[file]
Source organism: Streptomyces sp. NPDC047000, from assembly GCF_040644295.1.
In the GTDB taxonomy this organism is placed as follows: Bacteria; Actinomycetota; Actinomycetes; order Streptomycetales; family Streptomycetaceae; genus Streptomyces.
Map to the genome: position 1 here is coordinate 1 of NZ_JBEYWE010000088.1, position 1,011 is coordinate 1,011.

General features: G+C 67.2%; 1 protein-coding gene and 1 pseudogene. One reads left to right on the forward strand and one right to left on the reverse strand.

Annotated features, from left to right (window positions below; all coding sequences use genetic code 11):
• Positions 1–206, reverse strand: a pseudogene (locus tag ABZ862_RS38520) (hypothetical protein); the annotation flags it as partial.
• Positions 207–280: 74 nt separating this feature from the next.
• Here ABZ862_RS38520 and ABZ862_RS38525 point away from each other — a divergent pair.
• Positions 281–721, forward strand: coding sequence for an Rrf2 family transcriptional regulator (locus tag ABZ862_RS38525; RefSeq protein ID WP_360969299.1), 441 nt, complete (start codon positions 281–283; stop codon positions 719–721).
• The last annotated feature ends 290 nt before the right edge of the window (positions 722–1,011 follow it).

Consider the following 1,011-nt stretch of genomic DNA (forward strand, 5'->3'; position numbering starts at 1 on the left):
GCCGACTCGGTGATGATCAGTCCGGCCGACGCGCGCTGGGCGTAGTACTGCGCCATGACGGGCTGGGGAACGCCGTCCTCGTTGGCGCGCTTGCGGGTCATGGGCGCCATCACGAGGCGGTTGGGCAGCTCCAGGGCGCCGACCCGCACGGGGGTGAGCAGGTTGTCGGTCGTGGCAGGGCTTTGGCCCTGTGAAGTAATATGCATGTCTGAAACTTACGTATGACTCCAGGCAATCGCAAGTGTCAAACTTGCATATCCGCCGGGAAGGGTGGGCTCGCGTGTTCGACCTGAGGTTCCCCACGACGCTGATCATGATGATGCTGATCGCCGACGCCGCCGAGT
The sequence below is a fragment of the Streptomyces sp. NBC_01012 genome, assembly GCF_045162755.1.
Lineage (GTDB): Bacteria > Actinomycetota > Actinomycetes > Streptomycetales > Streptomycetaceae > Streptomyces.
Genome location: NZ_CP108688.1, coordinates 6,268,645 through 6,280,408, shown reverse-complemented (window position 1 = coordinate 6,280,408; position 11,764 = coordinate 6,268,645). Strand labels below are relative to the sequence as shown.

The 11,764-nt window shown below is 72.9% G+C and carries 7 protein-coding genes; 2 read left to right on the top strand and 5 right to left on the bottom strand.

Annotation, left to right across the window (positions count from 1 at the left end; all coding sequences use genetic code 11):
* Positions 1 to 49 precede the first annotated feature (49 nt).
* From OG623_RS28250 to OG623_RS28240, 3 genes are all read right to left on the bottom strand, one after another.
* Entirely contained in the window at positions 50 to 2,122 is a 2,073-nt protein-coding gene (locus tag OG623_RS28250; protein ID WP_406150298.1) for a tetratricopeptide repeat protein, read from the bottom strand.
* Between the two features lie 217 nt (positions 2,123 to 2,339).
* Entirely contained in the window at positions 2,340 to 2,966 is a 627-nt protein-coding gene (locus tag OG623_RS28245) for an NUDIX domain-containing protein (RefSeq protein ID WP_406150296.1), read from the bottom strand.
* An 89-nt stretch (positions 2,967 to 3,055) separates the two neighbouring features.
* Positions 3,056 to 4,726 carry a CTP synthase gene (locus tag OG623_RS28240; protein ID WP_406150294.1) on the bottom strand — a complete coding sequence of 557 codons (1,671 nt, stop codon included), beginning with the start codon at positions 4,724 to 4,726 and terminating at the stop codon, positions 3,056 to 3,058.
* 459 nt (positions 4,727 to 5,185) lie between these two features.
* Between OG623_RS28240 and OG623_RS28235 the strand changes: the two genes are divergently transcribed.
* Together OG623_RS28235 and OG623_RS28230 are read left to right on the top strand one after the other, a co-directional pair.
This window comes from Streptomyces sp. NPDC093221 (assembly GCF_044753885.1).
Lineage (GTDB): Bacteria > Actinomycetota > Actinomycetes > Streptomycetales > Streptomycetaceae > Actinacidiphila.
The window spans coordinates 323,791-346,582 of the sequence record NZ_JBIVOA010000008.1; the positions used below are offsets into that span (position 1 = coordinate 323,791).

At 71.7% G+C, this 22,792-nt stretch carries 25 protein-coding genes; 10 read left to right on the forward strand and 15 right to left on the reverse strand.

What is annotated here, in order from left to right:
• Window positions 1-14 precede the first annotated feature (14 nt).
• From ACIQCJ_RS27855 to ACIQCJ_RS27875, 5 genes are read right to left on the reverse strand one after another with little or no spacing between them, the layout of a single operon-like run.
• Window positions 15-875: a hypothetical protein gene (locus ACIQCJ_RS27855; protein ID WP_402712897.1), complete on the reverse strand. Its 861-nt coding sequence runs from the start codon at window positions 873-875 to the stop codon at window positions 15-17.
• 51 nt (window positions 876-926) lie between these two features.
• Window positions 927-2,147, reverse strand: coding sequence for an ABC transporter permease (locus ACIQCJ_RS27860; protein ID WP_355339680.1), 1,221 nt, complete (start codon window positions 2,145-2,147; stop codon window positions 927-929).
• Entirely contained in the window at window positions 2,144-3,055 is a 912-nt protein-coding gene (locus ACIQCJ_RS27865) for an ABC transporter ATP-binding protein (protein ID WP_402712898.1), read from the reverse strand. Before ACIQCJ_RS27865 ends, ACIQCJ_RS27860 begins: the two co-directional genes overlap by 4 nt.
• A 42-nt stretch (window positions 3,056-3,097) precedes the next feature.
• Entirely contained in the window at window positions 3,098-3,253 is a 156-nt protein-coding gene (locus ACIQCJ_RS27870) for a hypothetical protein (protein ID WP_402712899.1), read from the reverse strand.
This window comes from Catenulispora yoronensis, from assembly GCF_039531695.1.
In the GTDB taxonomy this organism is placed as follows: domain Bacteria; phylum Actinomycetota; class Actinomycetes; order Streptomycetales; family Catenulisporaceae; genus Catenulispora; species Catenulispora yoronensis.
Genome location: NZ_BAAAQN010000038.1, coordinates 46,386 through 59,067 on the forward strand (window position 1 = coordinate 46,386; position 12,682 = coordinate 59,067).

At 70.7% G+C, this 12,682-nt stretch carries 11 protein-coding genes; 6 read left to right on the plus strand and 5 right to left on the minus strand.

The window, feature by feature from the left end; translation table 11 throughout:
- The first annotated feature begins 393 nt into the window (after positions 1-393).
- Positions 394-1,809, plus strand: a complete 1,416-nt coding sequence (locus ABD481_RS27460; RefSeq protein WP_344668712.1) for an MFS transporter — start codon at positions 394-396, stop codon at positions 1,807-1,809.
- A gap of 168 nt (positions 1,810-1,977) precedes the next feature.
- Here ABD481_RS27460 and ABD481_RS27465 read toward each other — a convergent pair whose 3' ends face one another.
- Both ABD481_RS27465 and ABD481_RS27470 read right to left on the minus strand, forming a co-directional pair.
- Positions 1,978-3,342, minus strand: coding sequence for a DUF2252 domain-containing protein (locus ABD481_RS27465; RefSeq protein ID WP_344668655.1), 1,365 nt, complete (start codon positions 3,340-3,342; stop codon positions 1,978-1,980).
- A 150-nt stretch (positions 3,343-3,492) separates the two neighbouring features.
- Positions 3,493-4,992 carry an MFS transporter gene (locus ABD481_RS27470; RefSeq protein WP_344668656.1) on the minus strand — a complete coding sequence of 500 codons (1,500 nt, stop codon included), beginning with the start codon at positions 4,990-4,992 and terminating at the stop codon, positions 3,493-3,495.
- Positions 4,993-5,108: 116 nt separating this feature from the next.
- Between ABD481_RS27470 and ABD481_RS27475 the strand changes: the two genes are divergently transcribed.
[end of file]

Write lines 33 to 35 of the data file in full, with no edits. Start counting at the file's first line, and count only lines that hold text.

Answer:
• Window positions 1-14 precede the first annotated feature (14 nt).
• From ACIQCJ_RS27855 to ACIQCJ_RS27875, 5 genes are read right to left on the reverse strand one after another with little or no spacing between them, the layout of a single operon-like run.
• Window positions 15-875: a hypothetical protein gene (locus ACIQCJ_RS27855; protein ID WP_402712897.1), complete on the reverse strand. Its 861-nt coding sequence runs from the start codon at window positions 873-875 to the stop codon at window positions 15-17.